By Tony Johnson
A chloride crisis is happening right under our feet. Aquifers and wells throughout the United States and Canada have been irreversibly compromised in part by our industry’s over-reliance on salt - and it’s time for every stakeholder in the private snow and ice management industry to take off the blinders and realize the impact our work is having on the environment. I know that may sound hypocritical coming from me, since my company is one of the largest suppliers of rock salt in the Midwest. But hear me out.
From my perspective, as one of those stakeholders, we must be committed to being part of the solution. Yes, we need to make money, but it is also our job to be stewards of our environment by educating snow and ice management professionals and their clients on rock salt alternatives that will still allow them to safely service properties, and even save significant money along the way.
The business model of relying on rock salt treatments as a profit center is quickly becoming unsustainable. Property owners and management firms are becoming more educated about the benefits of using liquids on their properties. As a result, some of them are re-evaluating their current contracts and determining the profile of a snow contractor that will work to reduce the harmful effects on infrastructure such as sidewalks, parking lots and structures, and buildings (both interior and exterior).
In addition, rising chloride levels continue to attract the attention of governmental agencies as citizens demand action.
Solutions are out there, and they’re not new. We believe that with the wider use of better techniques, equipment and liquid deicers that already exist in the marketplace, we will greatly slow the pollution we are creating using a one-size-fits-all (use more salt) approach to deicing and snow removal. It’s no different from the evolution of the automobile industry, which has improved engine and exhaust systems to reduce emissions. Municipalities and forward-thinking colleagues in the private sector are already implementing these changes and successfully reducing salt consumption; yet for many, the resistance continues.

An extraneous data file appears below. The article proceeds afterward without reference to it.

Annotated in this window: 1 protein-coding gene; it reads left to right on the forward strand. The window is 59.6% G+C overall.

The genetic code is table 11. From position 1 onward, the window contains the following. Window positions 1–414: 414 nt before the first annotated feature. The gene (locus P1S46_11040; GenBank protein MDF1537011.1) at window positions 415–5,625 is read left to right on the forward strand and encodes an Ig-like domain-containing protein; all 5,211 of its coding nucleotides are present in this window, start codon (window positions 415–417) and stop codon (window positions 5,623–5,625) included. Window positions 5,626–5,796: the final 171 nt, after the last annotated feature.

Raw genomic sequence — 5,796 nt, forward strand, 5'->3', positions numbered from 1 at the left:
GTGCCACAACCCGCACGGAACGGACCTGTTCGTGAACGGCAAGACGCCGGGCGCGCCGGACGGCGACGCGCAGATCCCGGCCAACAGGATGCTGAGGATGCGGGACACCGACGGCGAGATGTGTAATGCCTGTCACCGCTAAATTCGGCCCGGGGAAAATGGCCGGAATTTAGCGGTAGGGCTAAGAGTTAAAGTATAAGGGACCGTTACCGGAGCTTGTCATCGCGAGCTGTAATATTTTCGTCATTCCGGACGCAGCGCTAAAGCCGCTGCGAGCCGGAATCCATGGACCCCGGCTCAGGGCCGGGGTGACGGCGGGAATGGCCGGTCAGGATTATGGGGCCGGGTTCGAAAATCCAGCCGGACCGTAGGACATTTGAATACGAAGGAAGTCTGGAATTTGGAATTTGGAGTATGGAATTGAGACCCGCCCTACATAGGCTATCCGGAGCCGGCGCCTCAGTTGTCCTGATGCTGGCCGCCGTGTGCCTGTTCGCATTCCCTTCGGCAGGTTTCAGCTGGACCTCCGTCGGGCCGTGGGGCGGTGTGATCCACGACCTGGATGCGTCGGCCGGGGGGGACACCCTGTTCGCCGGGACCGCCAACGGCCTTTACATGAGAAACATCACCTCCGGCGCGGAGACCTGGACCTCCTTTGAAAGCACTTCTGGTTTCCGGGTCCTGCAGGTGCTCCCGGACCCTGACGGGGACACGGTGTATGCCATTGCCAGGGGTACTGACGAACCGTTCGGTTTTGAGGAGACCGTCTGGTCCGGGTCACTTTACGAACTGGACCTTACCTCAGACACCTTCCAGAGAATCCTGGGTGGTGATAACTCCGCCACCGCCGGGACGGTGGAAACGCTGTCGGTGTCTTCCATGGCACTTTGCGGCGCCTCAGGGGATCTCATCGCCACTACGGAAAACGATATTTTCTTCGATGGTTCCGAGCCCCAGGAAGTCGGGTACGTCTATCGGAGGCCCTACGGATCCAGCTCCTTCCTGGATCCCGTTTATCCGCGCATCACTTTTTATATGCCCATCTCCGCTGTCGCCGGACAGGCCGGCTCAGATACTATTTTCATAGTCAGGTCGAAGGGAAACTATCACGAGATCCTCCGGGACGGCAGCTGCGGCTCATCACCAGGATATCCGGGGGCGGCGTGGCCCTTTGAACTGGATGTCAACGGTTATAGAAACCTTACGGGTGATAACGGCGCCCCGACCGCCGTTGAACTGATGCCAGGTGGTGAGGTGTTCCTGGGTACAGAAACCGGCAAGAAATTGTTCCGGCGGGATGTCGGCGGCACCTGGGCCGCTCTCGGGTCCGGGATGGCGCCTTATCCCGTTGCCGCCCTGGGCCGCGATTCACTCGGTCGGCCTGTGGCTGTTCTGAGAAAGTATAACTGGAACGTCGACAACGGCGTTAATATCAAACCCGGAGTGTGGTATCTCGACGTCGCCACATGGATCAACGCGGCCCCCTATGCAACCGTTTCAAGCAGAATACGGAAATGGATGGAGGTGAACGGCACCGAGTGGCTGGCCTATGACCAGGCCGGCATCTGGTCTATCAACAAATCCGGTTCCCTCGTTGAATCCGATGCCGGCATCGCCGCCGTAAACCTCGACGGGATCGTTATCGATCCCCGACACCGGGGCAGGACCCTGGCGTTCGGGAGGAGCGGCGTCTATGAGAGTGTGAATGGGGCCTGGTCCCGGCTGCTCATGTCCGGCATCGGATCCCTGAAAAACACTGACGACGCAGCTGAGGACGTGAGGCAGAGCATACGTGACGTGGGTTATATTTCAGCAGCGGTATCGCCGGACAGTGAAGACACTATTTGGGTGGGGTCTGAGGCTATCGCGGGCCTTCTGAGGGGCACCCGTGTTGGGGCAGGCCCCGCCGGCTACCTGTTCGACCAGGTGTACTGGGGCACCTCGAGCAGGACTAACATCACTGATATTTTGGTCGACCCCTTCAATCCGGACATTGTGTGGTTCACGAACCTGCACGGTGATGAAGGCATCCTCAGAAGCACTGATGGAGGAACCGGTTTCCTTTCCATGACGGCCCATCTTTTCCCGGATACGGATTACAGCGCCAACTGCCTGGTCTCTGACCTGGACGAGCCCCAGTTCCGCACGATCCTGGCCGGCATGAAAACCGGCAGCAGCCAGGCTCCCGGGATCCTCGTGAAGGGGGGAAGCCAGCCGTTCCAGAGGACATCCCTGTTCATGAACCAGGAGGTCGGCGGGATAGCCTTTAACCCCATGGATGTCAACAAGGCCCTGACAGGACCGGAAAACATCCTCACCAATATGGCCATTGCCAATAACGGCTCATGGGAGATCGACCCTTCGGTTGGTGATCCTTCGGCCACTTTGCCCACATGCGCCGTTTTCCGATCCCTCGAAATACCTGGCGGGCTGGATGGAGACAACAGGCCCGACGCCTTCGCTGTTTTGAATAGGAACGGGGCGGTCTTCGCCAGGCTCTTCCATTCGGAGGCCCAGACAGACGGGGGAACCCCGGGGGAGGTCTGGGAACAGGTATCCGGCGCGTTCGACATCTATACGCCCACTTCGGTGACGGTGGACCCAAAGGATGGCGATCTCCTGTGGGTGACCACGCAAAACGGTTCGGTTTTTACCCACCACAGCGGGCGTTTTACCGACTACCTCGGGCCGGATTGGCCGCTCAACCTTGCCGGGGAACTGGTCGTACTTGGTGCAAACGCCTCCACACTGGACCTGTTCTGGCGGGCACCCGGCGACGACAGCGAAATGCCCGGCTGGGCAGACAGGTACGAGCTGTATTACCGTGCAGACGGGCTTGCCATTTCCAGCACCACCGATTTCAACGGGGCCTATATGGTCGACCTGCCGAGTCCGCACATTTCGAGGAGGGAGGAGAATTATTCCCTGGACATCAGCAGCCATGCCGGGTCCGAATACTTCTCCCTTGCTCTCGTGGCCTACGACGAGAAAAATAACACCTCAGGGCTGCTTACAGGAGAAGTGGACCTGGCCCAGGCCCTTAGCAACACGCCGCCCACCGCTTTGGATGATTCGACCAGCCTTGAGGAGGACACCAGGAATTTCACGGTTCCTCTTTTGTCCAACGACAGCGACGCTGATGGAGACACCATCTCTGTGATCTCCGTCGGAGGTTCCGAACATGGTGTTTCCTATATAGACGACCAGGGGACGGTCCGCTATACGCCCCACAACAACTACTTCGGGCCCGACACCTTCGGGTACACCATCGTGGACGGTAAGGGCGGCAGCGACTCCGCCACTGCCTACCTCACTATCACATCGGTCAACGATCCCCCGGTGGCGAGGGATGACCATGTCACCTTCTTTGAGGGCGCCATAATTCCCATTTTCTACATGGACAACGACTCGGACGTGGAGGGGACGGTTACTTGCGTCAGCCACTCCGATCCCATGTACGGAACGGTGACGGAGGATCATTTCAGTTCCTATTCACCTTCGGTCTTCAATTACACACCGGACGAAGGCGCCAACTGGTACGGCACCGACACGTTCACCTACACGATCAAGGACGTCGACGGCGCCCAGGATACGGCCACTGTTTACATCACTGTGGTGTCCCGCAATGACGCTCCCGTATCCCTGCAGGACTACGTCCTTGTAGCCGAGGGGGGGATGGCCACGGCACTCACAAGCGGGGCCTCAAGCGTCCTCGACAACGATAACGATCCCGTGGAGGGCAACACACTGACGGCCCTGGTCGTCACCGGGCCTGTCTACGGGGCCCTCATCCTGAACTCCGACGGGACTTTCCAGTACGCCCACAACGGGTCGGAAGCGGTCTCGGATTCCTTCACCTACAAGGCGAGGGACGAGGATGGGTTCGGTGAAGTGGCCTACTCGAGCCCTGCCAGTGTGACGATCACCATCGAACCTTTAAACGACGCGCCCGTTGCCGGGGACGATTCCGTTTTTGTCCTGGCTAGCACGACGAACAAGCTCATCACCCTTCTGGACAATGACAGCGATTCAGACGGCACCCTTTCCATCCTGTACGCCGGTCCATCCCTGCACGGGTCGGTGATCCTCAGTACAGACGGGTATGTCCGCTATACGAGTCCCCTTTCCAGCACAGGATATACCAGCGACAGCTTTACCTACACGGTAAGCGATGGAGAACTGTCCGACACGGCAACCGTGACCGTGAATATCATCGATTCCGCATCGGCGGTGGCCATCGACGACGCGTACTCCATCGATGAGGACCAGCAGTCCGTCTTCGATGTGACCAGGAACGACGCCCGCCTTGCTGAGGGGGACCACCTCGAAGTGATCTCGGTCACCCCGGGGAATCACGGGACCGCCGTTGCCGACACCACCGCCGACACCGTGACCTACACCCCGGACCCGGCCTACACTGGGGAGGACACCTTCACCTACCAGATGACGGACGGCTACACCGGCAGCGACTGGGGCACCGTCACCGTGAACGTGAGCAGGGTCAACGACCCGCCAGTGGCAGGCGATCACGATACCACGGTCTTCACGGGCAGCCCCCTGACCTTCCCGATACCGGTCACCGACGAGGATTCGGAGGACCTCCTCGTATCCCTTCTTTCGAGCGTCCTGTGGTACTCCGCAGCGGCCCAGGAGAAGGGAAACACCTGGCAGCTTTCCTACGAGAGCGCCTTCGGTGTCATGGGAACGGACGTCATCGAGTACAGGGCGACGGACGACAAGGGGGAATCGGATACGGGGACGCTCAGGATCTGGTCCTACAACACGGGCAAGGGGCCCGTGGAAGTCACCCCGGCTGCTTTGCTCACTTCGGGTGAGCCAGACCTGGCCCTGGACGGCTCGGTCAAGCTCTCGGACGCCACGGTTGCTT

Our company established a liquids program in 2010, and it has been a hard sell - not because of the product but simply because it’s hard to get the contractors to make the change.
When we began looking at selling liquids, I was surprised that contractors said they didn’t work. Since rock salt turns into “liquid” salt brine - the same solid material that contractors have used for years, I was puzzled. Contractors either saw problems with old liquid equipment or didn’t believe the science. We did extensive research into contractor perspectives and narrowed our focus to three distinct areas that shaped their notion that liquids don’t work:
- Contractors relied on electric spray pump systems that released only 25% of the liquid required for the application. Hydraulic and gas pumps are considered the standard in meeting the PSI requirements for spraying liquids for anti-icing and deicing applications.
- Contractors expected liquids to replace solids and tried deicing an inch of snow or a half-inch of ice. The science and in-field uses validate that properly blended brines begin to melt snow and ice on contact. Soon after the brine begins to lose its effectiveness because its concentration is reduced as water (created after melting snow and ice) blends with the chloride brine. De-icing no more than ¼ inch of snow or frost is recommended.
- Some of the liquids produced pre-2010 were based on flawed science. The concentrations of chlorides were under or over optimal ratios, making them ineffective.
The industry, including suppliers, SIMA, industry experts and case studies, have shown that liquids, treated salt and non-chloride alternatives will reduce salt use. Yet, fear of change, unfounded declining profit margins and/or unfounded performance concerns make moving the needle on progress difficult.
Consider the following:
- Anti-icing will significantly reduce snow and ice bonding and reduce the amount of deicing material to remove snow pack by two to four times.
- Contractors using liquids are growing their businesses faster than those who don’t.